I am not a choosy mom, but I still choose Jif because my choosy mom chose Jif. I like the taste and the texture better than other brands. You can use the peanut butter you prefer, just make sure it’s smooth. Part of the appeal of this pie is the creamy texture. Peanut bits that will invariably get stuck in your teeth will ruin the effect, plus your friends with diverticulitis (Remember Doug and Wendy Whiner?) won’t be able to eat it.

While you can pick up a ready-made crumb crust at the grocery, I implore you to make your own crust. It is so easy and so much better.

Peanut Butter Pie

Crust
1½ cups chocolate graham cracker crumbs (about one sleeve)
5 tbs butter, melted
1 tbs sugar

Mix and press into pie plate. Bake at 350° for 8-10 minutes. Cool on wire rack.

Filling
8 oz cream cheese, softened
¾ cup confectioners’ (powdered) sugar
1½ cups smooth peanut butter
1 tbs vanilla
1½ cups heavy cream

Using an electric mixer, beat cream cheese and powdered sugar on medium speed until fluffy. Beat in peanut butter and vanilla until combined. Set aside. Beat heavy cream until soft peaks form. Stir in 1/3 of whipped cream into peanut butter mixture, then gently fold in remaining whipped cream. Spoon into cooled pie crust and refrigerate at least four hours before serving. Garnish with a sprinkling of cookie crumbs or a drizzle of chocolate syrup.

I remembered to take more photos this time, except during the whipped cream part. I am easily distracted by whipped cream.

The obligatory ingredient lineup

Chocolate graham cracker crumbs. Chocolate cookie crumbs work, too

Mmm.... Butter! Do not skimp on the butter; four tablespoons really isn't enough

Use the flat bottom of a measuring cup to evenly press the crumbs into the pie plate

Completely cool the crumb crust on a wire rack before filling

Beat the powdered sugar and cream cheese until fluffy

Ooooh! That's fluffy!

Now it's time to add the peanut, peanut butter (hold the jelly)

Confession: I rarely measure vanilla extract

Beat in the peanut butter and vanilla until it looks like this

Use a spatula to gently fold in the whipped cream

Peanut-buttery goodness ready to become a pie

Gently fill the crumb crust and make it look pretty

I sprinkled cookie crumbs on top just to pretty it up a bit

After chilling for four hours, the pie sliced up perfectly

Ginger-Pear Crumble Pie

What started as a simple project challenging myself to bake a different pie every week for a year, has turned into a project of finding unusual pie recipes and making up some of my own. I found that I like to put my own twist on the standards as much as I enjoy creating new flavor combinations.  And even though I fear some of the crazy pies I read about (a sweet, not savory, Green Tomato Pie?), I am willing to take a few risks.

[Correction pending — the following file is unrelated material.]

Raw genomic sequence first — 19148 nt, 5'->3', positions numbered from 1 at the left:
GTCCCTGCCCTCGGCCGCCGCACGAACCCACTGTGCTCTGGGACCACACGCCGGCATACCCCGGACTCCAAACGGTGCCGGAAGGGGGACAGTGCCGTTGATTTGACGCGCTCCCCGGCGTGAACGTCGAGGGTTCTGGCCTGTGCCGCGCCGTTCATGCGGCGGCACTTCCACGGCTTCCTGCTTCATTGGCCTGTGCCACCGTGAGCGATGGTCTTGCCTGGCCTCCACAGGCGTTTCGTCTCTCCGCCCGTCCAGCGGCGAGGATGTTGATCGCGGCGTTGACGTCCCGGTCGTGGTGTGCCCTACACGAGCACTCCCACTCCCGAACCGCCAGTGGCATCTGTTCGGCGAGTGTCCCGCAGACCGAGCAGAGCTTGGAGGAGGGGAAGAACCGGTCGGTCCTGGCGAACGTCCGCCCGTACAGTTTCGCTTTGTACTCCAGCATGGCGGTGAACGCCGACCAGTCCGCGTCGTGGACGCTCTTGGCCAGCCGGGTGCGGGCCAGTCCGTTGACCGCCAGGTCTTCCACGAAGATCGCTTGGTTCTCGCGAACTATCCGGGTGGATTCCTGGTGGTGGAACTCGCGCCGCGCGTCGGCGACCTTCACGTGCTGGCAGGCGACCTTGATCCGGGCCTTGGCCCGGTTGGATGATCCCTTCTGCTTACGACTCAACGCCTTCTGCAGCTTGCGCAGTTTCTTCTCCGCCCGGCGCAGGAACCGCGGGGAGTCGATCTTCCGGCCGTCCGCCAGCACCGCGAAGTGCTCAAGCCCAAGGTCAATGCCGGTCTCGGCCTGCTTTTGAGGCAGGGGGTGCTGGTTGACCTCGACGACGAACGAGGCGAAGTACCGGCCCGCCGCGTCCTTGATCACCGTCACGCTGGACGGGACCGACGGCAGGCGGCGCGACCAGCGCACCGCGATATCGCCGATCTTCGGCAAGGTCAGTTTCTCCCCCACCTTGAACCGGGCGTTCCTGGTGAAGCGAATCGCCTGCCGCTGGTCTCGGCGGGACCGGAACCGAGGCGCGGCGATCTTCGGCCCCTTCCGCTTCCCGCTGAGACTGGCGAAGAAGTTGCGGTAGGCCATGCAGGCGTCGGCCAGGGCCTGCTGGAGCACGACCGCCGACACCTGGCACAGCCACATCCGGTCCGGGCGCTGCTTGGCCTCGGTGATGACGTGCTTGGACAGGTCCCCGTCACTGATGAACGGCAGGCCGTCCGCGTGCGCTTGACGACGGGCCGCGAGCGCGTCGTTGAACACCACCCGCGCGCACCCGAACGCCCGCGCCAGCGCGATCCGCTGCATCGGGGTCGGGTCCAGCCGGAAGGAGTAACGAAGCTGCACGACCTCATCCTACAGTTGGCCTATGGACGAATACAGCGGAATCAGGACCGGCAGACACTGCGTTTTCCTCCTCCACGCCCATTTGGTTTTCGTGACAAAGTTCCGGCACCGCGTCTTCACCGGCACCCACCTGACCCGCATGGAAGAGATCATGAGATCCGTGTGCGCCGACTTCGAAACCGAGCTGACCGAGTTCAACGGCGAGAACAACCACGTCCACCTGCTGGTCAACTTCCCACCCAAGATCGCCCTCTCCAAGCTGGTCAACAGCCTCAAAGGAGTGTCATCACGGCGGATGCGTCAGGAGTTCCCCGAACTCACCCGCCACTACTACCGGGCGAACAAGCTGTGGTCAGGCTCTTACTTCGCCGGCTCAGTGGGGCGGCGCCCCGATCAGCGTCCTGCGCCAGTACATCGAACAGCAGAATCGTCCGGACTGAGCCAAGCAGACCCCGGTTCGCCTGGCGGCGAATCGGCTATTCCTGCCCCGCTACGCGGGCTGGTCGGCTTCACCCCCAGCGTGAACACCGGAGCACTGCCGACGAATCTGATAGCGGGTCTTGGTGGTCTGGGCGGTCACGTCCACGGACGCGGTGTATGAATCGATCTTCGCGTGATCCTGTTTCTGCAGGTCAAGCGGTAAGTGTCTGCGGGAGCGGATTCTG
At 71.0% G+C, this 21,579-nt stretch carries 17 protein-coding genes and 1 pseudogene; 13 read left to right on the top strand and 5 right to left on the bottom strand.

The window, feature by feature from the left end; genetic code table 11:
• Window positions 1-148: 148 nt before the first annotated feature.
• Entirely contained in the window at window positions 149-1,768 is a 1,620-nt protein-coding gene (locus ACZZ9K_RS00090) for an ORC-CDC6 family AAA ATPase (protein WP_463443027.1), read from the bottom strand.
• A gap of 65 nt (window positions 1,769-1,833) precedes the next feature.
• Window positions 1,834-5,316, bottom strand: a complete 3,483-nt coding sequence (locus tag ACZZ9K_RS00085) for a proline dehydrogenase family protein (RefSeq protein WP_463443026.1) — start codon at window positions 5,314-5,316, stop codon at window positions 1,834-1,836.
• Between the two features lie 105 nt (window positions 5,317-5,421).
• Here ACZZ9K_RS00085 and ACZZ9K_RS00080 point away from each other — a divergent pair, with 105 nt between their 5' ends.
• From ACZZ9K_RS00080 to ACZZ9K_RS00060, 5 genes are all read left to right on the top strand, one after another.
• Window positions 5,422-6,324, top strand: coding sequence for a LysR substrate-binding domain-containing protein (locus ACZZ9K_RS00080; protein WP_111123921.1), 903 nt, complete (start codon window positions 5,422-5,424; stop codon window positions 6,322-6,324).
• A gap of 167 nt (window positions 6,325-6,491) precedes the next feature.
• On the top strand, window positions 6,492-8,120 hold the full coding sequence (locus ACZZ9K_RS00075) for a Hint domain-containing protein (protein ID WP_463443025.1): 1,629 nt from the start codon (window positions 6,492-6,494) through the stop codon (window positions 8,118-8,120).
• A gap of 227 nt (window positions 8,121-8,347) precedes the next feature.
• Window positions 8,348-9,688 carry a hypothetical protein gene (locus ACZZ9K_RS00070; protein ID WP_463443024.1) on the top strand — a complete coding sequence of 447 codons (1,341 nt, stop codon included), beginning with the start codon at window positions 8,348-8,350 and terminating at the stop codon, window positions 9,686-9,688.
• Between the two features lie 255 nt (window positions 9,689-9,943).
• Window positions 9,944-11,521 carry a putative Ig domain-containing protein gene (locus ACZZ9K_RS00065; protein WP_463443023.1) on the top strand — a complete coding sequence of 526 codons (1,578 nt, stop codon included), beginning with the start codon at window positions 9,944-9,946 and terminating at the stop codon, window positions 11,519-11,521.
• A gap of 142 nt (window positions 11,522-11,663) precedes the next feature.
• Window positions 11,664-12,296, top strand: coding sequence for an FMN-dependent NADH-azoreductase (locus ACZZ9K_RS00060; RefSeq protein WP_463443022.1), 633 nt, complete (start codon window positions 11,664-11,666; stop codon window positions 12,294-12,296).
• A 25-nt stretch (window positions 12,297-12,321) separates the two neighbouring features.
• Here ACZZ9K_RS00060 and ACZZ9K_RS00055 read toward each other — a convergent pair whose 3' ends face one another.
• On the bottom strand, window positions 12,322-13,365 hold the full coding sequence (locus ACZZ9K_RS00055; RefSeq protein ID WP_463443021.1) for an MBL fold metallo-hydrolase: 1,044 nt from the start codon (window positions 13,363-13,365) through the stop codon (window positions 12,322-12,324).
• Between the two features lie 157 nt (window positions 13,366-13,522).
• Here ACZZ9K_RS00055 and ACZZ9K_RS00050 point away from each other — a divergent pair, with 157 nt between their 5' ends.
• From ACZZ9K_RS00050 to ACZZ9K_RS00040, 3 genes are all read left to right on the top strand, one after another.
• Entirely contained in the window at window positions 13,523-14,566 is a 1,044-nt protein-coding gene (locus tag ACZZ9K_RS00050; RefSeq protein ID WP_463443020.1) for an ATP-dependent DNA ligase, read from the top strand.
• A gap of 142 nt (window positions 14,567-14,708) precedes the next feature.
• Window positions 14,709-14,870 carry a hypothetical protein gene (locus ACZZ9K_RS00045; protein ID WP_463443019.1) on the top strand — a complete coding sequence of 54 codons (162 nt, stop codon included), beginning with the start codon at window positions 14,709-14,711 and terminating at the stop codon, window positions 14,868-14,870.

For example, my friend over at Forgotten Bookmarks recently shared with me a recipe he found for Prune Meringue Pie. PRUNE! MERINGUE! PIE! That is just crazy enough for me to try. It also leaves me craving more crazy pie recipes. Do you have any unusual pie recipes to share? Please post a comment or e-mail them to mypiary@gmail.com. I will give you proper credit if I bake your crazy pie.

Meanwhile, back in the kitchen, I recently mixed up this lovely Ginger-Pear Pie with a crumble topping. The fresh ginger gives it a nice kick. My pears were not quite ripe, so they were a little crunchy but still tasty. I added nuts to my crumble topping, but they can be omitted if you are not a fan of nuts. I happen to be a huge fan of nuts. Mmm…. Nuts!

Ginger-Pear Crumble Pie

2 eggs
2/3 cup brown sugar
1 tbs lemon juice
1/4 cup flour
2 tbs cornstarch
pinch salt
4 ripe, yet firm, Bosc pears, peeled, cored, and cut into chunks
1/2 cup butter
2 tsp vanilla
2 tbs fresh ginger, peeled and finely grated

1 9-inch prepared, unbaked pie pastry

Crumb Topping
1/2 cup flour
1/2 cup brown sugar
1/4 tsp freshly grated nutmeg
1/4 cup cold butter
1/2 cup chopped pecans

Preheat oven to 375°, with rack in middle position. Place a spill mat or cookie sheet covered with foil on the rack below to catch any drips.

In a small pan, melt butter with vanilla and grated ginger over medium heat. Cook about 5 minutes, until butter is frothy and light brown. Remove from heat.

Place chopped pears in a medium bowl. Pour butter mixture through a sieve over pears. Stir and set aside.

In a medium bowl, whisk eggs and sugar until well combined. Whisk in lemon juice, then flour, cornstarch, and salt. Stir into pear mixture until combined.

Pour into a 9-inch prepared (unbaked) pie crust. Top with crumble topping and bake about 30 minutes, or until golden brown. Cool on wire rack. I served mine warm with vanilla bean ice cream.

Time for a few pretty photos. Just a few. I sometimes get too wrapped up in the baking and I forget to take enough snaps. Sorry about that. I will try to be better about documenting the entire process without sacrificing the pie.

Here's the ingredient lineup

And another view of the ingredients, just because